In a little over a couple of months, the COVID-19 outbreak has dramatically altered the landscape of Virusbusiness. Companies are struggling to cope with massive uncertainty and an array of unforeseen challenges, including everything from supply chain and revenue disruptions caused by reduced consumer demand, to staffing shortages, travel restrictions, business closures, and other such issues. At the same time, these companies are bound by obligations in a variety of transactional instruments and regulatory requirements developed in normal times—like purchase and sale agreements, agreed consent orders or decrees, and operating permits. Those transactional instruments presume continued performance in all but the most unusual of circumstances. Similarly, regulatory requirements at law demand strict compliance. In the wake of novel COVID-19, parties are increasingly pressed to find creative ways to address their inability to meet such requirements. While this is far from a “one-size-fits-all” exercise, three areas of potentially available flexibility are considered below.

“Material Adverse Effect” Provisions

Acquisition agreements, loan documents, and other M&A or transactional agreements commonly contain “material adverse effect” or “material adverse change” provisions (“MAE”), which qualify the representations and warranties, covenants and/or closing conditions to the agreement.  These provisions typically provide that if an event results in a materially adverse effect to the business’s financial condition or stability (and is not otherwise excluded), then a party may not be obligated to close on the transaction and can walk away from the deal.

Material Adverse Effect provisions will greatly depend upon the specific language in the agreement, but generally will include broad language defining the MAE as an event or circumstance beyond a party’s control that results in an effect or change materially adverse to the business, assets, financial condition and/or operations of the business.

The MAE will include specific exceptions to narrow the definition and exclude more generalized risks not specific to the business. Common exceptions include effects to the general economic or political conditions; financial market fluctuations; geopolitical conditions, such as acts of war, sabotage, terrorism, and natural disasters, such as hurricane, tornado, flood, or earthquake. Some agreements may specify epidemics and/or pandemics as exclusions. Consequently, if an event falls within one of these categories, the impacts to the business will not be considered a MAE. However, a MAE also commonly qualifies that if the effect impacts the business disproportionately, then it is a MAE even if the event falls within one or more of those categorical exclusions.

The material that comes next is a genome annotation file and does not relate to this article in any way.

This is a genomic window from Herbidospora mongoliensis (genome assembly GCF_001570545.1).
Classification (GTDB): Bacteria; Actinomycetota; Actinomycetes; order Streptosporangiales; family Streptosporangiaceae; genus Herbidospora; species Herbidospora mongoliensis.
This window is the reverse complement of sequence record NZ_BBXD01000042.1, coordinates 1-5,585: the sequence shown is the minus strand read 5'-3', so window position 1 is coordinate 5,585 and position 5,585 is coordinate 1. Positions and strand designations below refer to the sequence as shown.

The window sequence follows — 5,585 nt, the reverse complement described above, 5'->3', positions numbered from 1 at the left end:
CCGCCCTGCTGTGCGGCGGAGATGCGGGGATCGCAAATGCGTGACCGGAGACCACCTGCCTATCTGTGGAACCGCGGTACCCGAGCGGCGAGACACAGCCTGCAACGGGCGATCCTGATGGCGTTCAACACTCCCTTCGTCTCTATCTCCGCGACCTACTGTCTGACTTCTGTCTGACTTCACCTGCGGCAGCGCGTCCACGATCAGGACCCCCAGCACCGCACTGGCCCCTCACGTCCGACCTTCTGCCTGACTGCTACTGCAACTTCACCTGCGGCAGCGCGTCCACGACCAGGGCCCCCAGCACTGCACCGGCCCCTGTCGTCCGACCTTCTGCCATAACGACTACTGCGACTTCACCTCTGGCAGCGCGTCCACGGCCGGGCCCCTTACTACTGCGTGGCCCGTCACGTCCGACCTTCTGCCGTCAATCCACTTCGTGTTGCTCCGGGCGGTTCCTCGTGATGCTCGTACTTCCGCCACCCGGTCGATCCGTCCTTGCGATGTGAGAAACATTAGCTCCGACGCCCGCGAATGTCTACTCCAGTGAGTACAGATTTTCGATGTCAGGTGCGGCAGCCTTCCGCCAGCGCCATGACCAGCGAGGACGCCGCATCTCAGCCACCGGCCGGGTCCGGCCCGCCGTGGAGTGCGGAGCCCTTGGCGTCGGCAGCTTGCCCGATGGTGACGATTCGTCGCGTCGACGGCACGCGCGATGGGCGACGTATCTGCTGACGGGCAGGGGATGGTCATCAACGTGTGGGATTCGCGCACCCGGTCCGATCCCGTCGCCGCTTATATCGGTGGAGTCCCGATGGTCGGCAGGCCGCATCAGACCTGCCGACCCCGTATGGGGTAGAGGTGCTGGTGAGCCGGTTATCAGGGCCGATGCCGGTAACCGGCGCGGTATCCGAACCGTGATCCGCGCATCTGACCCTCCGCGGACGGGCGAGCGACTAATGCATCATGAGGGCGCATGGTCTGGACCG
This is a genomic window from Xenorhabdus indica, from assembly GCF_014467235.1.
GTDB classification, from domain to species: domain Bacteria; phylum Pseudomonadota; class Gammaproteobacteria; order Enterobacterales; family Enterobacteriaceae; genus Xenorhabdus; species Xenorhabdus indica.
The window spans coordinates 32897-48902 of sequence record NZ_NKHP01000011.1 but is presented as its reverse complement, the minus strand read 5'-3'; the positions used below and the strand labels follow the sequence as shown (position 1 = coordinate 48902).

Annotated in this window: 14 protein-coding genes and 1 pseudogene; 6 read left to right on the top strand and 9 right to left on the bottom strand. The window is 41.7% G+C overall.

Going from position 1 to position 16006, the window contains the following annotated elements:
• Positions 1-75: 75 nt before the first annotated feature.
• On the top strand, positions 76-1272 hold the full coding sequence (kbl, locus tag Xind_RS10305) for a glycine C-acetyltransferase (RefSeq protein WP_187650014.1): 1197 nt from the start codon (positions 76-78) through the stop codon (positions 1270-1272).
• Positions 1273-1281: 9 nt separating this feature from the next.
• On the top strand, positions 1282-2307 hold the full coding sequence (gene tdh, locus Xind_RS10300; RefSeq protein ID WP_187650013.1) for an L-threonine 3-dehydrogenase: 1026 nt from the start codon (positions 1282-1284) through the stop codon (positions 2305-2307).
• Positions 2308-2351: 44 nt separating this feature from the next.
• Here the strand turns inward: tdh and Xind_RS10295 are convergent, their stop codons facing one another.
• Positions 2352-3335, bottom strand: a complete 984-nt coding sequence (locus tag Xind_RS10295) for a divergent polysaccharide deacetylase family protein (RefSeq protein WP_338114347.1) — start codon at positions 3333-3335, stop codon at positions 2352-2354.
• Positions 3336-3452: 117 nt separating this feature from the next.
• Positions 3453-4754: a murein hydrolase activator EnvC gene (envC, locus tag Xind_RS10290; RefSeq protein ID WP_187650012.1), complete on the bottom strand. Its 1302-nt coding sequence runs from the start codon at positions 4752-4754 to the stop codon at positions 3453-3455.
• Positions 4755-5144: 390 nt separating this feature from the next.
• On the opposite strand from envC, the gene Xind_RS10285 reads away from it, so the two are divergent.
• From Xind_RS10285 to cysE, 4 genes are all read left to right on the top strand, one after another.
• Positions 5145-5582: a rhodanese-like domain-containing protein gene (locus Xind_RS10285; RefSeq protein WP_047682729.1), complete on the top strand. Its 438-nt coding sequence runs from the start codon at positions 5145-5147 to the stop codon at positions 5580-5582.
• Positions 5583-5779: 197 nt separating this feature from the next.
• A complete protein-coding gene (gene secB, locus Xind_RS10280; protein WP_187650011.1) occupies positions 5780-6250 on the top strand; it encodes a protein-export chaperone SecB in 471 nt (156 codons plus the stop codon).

Whether COVID-19 will be considered a MAE depends greatly on the specific language to the agreement and the effects incurred by the party. MAE provisions are generally interpreted narrowly by courts and there are few published examples of courts finding a MAE to exist. Nonetheless, circumstances under COVID-19 are unprecedented and the impacts to companies are likely more easily demonstrated to be extreme and unforeseen, supporting a party’s claim to MAE.

“Force Majeure” Clauses

A similar concept is that of the “force majeure” clause. Here, businesses subject to consent orders and a wide array of other agreements and instruments (and sometimes even regulatory permits), may be excused from noncompliance due to unforeseeable forces beyond their control that impede their ability to meet applicable requirements. Qualifying events often include acts of God, war, fire, national emergencies, natural disasters, labor strikes, diseases, pandemics, epidemics, and governmental acts.

As with MAEs, force majeure provisions look beyond generalized economic impacts or losses of profitability, and instead look for events that prevents a party to perform. Obviously, if the force majeure clause expressly lists epidemic, pandemic, or similar health-related crises, then the clause should likely apply to COVID-19 based upon the plain language of the clause. Where it does not so explicitly reference such events, it is less clear and applicability will be determined by the specific language of the clause in conjunction with the governing state contract law.

In general, to assert a force majeure defense, a party will need to demonstrate a causal link between the event and its failure to perform. Certain procedural requirements are also common, including the need to provide notice to the other party or governmental entity within a prescribed time period and in a particular manner. Consequently, it is essential that parties seeking to rely upon force majeure document how such procedural requirements were met, demonstrate that the event causing the inability to perform was beyond the party’s control, and show that there were no reasonable steps that could have been taken to avoid or mitigate the event.